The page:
December 26, 2011
Boxing Day Present
image from LROC Featured Image, [NASA/GSFC/Arizona State University]
Thanks to Mark Robinson, leader of the LRO Camera team, for posting this dramatic image on Christmas Day. This oblique view of the western floor and wall of Aristarchus was obtained by pointing the Narrow Angle Camera obliquely while orbiting only 26 km above the lunar surface. A 327 mb full res image can be downloaded, and a video is available. But I like this overview panorama because it feels like the view out the porthole of a transport vehicle coming in for a landing - or a crash. Aristarchus formed on the boundary of the uplifted Aristarchus Plateau and the surrounding mare lavas, accounting for the bright and dark bands and clumps of material along the walls. Mark suggests that the prominent dark band left of center is impact melt, and some of the smaller dark strands coming from the rim crest down the wall is pyroclastic material. The immediate surrounding of the rim does look like it is mantled with dark powdery material, but that idea leaves me confused because Aristachus is a very young crater with an estimated age of about 0.5 b.y. Volcanism on the Moon largely stopped by 2 b.y. ago with only small eruptions of mare basalts dribbling out at 1 b.y. ago. Such high resolution views as LRO provides will allow relations between multiple geologic units to be examined in great detail.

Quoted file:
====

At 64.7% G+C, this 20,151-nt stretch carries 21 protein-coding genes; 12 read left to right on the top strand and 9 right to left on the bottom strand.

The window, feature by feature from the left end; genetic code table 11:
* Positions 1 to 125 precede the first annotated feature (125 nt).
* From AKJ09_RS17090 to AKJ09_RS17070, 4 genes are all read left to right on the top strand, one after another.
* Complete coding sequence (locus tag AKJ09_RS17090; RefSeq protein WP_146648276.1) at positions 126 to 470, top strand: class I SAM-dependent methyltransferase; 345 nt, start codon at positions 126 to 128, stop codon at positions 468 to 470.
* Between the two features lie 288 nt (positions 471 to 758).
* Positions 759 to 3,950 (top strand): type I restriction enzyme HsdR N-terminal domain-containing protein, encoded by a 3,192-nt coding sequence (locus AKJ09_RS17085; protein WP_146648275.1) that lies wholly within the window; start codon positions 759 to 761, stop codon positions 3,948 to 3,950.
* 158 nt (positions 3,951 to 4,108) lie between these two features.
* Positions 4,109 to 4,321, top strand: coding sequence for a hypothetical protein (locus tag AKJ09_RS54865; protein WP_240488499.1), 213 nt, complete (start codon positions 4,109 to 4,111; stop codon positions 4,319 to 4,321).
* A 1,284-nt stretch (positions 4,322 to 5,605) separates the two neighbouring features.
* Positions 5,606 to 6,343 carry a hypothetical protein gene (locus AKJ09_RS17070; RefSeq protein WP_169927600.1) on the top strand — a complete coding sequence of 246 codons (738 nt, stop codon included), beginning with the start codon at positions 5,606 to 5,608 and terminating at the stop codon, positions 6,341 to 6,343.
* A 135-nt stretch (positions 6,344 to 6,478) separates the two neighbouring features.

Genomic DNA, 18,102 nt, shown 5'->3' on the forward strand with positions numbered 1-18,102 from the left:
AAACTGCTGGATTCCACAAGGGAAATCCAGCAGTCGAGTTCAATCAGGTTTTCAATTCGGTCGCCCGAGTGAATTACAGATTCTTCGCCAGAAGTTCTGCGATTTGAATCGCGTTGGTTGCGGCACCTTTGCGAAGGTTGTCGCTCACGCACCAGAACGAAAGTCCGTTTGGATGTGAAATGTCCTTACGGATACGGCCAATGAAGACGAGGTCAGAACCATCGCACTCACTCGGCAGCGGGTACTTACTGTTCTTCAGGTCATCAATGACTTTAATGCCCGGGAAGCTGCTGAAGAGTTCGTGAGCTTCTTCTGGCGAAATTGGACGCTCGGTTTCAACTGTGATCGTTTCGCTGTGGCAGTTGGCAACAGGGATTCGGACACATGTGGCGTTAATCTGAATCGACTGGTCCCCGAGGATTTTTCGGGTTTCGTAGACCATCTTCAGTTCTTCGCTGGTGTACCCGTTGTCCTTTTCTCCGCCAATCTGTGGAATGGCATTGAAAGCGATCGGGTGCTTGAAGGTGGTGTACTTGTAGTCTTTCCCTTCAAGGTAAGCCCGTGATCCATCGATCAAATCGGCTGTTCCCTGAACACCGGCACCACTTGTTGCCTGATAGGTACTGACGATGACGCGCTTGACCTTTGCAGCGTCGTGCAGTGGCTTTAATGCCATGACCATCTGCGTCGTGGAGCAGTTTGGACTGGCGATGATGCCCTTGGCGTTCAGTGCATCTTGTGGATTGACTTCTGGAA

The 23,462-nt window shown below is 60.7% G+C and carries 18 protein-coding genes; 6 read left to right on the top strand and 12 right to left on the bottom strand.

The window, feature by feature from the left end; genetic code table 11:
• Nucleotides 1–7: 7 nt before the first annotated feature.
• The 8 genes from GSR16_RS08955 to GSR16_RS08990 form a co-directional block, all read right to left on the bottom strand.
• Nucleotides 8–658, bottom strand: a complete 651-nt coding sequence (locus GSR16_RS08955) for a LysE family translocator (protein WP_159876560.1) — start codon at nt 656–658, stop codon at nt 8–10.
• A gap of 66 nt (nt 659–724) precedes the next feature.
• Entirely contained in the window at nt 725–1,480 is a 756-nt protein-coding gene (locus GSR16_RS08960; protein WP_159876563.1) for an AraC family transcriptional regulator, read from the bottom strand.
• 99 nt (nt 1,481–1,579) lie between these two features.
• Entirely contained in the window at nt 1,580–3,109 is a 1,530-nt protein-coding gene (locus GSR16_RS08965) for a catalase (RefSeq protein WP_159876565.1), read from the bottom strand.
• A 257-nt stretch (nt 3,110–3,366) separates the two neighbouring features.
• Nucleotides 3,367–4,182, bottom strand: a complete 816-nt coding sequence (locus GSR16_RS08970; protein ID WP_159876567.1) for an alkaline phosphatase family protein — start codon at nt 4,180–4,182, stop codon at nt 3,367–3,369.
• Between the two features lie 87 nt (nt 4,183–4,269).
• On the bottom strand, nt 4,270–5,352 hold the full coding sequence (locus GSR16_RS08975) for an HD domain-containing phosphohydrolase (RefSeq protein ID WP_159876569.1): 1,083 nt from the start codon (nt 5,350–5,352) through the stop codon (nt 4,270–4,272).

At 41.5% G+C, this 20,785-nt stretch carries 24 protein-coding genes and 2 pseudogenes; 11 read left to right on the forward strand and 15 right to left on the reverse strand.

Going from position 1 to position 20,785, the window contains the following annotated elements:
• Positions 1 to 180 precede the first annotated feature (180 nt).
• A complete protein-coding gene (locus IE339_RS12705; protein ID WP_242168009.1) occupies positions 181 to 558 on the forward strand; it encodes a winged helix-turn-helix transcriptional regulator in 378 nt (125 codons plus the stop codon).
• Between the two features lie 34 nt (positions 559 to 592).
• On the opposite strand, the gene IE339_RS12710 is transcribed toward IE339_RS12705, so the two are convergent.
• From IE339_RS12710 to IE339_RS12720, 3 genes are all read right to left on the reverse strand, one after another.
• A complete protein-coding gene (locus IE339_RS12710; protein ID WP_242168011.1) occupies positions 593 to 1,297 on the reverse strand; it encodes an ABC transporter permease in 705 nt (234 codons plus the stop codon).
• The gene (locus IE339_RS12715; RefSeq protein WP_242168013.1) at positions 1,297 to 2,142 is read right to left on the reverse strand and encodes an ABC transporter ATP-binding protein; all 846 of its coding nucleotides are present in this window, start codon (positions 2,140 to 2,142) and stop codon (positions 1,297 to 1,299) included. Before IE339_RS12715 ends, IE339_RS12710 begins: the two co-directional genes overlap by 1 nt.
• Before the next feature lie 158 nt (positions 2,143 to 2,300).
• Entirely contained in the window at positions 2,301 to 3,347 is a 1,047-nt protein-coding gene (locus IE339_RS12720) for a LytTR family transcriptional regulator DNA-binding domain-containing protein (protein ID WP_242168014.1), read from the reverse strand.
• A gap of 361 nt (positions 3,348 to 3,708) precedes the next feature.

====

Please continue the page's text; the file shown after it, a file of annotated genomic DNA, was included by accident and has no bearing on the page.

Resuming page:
10 November 2011
Rükl plate 18
Yesterday's LPOD: Santa Moon
Tomorrow's LPOD: Two Friends in the Sky, Two Friends On Earth